Cartagena to Calpe
May 18, 2008
After exploring Cartagena we headed for Calpe. It was a relaxing trip with winds 10 to 17 kts. for the first 8 hours. At 8:00 pm the wind died and Jim fired up the engine. He slept from 9:30 pm until I woke him with a question at 11:00. I'd been watching lights I was sure was a sailing yacht and another set of lights very low to the water that I thought was a small boat but it was alternating red and white lights. As I got in between the two sets I worried that maybe what I'd thought was a sailing yacht was really a fishing boat and the other lights were something attached to it. I panicked slightly and woke him. Turns out I worried for nothing. Looking through the binoculars I saw the first was a ketch and later realized the other was a fish pot. They are marked with lights here which is really nice. False alarm so Jim went back to sleep until I woke him again at 2:30 am.
There was a full moon and it was incredibly peaceful and serene sitting alone in the warm spring air. Tenaya was barely rolling and the music from my iPod playing through the cockpit speakers drowned out the engine noise. I was completely content.
At 2:30 I decided it was my turn to sleep so I woke up Jim. He came up on watch and I crawled into our sea berth in the main saloon. It is so comfortable! I slept soundly for 5 hours and awoke as we motored slowly into Calpe. We would have arrived earlier but he had slowed down so I could sleep longer. He is always very considerate. We docked about 8:00 am. The 112 mile leg took 20 hours and 40 minutes.
Arriving at Calpe with a good view of the Ifach Rock.
In the marina looking up at Ifach.
Once we had secured Tenaya and checked in at the office we slept until 1:00 pm. After a quick lunch we hiked up the prominent Penon de Ifach, the rock jutting out from the sea.
Penon de Ifach is a natural park and the rock is 332 meters high. Signs warn to wear proper shoes and that the trail becomes very steep. They weren't kidding. The trail began as a nice, fairly low angle path winding through native plants and trees. Besides the obvious rock feature the park also contains an extensive botanical preserve. Once through the tunnel the path becomes a trail over slick, polished limestone. We both were wearing our trail runners with Vibram soles but they were still slippery. We missed some of the gorgeous scenery because our eyes were searching for sharp edges to plant our feet.
A lovely view of the marina and town, looking west, from Ifach rock.
The first part of the path up Penon de Ifach.
Jim enters the tunnel. A rope helps navigate the steep, slick limestone in the dark.
Katie hiking above the tunnel where the trail steepens.
Looking northeast from about half way up.
Penon de Ifach is home to thousands of seagulls. At the moment they all seem to be guarding nests and chicks. They squawked as we approached. If we got too close to a nest they would dive-bomb our heads ruffling our hair in their wind. We did not want to disturb the chicks and never came too close but we also could not deviate from the trail. It was too exposed. Jim got some video of them scolding us. It sounds as though they are saying "out, out" which I imagine is pretty close to what they meant.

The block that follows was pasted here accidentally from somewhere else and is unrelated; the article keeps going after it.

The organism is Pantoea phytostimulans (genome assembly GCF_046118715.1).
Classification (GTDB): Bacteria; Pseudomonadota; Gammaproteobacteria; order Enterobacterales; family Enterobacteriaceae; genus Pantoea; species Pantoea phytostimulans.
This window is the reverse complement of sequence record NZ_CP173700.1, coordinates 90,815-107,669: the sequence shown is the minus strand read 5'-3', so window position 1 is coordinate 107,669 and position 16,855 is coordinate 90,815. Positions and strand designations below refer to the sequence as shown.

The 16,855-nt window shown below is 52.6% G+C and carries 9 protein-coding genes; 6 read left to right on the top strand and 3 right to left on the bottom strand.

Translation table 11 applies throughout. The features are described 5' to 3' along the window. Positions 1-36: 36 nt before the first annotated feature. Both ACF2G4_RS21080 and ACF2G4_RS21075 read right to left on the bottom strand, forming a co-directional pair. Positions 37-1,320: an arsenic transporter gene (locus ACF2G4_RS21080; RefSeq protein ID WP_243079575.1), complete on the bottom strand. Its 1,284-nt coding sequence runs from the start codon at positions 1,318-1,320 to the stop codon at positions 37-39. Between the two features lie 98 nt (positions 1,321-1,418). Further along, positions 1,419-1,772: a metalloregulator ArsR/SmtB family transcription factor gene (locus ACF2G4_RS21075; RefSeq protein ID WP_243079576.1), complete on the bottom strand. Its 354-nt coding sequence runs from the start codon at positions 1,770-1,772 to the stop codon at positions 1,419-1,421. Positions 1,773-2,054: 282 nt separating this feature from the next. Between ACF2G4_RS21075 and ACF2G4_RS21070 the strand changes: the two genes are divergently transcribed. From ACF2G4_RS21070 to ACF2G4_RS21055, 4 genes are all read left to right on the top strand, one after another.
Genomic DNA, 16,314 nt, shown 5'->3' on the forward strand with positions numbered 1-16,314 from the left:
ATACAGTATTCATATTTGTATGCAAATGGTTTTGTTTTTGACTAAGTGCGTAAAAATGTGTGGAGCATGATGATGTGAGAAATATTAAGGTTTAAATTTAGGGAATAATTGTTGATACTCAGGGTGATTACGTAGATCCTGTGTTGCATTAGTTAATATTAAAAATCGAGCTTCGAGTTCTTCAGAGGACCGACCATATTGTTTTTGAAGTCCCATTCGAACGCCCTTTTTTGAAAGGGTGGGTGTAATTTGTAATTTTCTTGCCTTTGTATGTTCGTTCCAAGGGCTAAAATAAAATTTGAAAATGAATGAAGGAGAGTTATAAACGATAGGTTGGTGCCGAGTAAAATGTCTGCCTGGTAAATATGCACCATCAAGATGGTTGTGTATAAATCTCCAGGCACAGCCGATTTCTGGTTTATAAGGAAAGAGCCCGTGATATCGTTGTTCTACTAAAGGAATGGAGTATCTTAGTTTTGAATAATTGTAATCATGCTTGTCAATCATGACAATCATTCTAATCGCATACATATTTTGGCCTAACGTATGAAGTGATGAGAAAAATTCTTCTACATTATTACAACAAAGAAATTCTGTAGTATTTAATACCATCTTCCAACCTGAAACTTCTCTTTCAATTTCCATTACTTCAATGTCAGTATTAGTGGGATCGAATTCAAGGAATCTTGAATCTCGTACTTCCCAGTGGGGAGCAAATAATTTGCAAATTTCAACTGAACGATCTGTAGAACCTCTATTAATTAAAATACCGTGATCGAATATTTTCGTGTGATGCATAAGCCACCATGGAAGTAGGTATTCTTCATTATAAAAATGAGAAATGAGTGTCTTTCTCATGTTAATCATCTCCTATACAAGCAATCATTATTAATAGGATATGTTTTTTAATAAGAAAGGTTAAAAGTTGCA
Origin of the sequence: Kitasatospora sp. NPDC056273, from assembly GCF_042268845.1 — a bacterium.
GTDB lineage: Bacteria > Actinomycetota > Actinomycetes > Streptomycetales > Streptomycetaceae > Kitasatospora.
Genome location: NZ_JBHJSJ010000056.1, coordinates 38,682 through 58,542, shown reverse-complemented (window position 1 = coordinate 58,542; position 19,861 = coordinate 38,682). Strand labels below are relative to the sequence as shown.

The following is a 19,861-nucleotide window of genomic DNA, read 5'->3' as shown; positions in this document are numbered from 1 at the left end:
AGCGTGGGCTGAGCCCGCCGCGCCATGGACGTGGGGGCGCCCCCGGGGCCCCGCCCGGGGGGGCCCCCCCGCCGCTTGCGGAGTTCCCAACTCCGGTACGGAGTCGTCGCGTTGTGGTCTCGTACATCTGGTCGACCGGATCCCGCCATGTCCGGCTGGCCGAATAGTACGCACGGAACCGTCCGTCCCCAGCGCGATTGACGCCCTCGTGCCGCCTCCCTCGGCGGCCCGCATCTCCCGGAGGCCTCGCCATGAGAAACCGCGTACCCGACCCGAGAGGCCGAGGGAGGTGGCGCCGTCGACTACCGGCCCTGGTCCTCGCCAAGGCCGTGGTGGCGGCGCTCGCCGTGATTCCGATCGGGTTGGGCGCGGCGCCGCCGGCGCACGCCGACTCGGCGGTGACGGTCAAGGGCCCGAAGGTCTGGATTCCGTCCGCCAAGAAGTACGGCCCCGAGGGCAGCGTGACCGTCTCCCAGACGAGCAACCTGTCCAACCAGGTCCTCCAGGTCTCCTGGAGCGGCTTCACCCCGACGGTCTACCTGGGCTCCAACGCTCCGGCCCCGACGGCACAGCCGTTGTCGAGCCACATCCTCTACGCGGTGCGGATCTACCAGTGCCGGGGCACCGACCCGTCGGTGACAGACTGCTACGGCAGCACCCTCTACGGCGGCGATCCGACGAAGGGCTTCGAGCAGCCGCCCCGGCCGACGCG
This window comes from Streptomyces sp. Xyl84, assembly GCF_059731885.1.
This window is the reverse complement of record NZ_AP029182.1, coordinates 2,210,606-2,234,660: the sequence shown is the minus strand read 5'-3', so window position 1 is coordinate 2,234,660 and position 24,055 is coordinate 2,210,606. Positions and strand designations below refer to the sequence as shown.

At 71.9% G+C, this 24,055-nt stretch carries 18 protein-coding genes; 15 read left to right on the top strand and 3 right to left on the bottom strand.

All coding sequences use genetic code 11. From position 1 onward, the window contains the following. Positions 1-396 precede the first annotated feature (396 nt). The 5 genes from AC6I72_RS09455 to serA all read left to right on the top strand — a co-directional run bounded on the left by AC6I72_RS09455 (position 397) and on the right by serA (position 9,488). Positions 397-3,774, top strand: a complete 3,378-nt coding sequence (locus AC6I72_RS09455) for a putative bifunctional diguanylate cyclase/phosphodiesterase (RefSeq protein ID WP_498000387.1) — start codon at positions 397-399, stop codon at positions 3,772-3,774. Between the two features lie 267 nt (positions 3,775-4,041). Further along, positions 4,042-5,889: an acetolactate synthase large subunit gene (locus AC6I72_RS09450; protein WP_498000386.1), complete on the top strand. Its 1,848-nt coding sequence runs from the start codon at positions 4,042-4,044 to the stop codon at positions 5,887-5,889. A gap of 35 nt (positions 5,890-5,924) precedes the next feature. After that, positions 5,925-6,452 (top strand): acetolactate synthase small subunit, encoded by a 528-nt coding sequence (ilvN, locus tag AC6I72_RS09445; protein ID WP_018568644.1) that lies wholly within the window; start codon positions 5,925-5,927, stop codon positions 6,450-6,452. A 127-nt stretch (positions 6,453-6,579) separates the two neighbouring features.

A mother gull and her two chicks.
After hiking and stopping for photos and gull avoidance we reached the summit in about 1 1/2 hours. Thunder boomed nearby and the clouds were darkening. We did not want to be stuck on the mountain and on the slick limestone in rain. We hiked back down as quickly as my inflexible knee would allow and made it down in about an hour. As we were leaving the park the first sprinkles fell. By the time we reached Tenaya we were drenched.
The summit marker.
May 19, 2008
My knee was not working too well today after yesterdays hike so I spent most of the day working on our website. The fishing boats began returning to the harbor about 5:00 pm. We noticed the doors were open at the fish market and decided to go have a look.
A fishing boat returns to port. Looks like he caught some fish!
The front of the fish market and auction house in Calpe.
Fishermen unloading their catch and wheeling it into the auction house.
Each boat's catch has been sorted and is loaded onto a conveyer belt run though the auction room.
Buyers bid on the fish under the red arrow.
Once purchased, the fish is sorted by buyer.
Next it is loaded into the buyer's truck.
Finally it is taken to markets and restaurants in the area.
Nets have been unloaded from the fishing boats. Workers unwind the large spools and lay the nets flat.
Fishing nets are dried and repaired next to the auction house.
Later they are recoiled and loaded back onto the boats for another day of fishing.
A small boat goes out fishing.
Besides climbing Ifach we took a tour in a glass bottom boat, had a delicious dinner in a harborside restaurant, took several walks around town, relaxed and updated our website. Calpe is a charming town. We are pleased that we stopped here for a few days.
Sailing from Almerimar to Calpe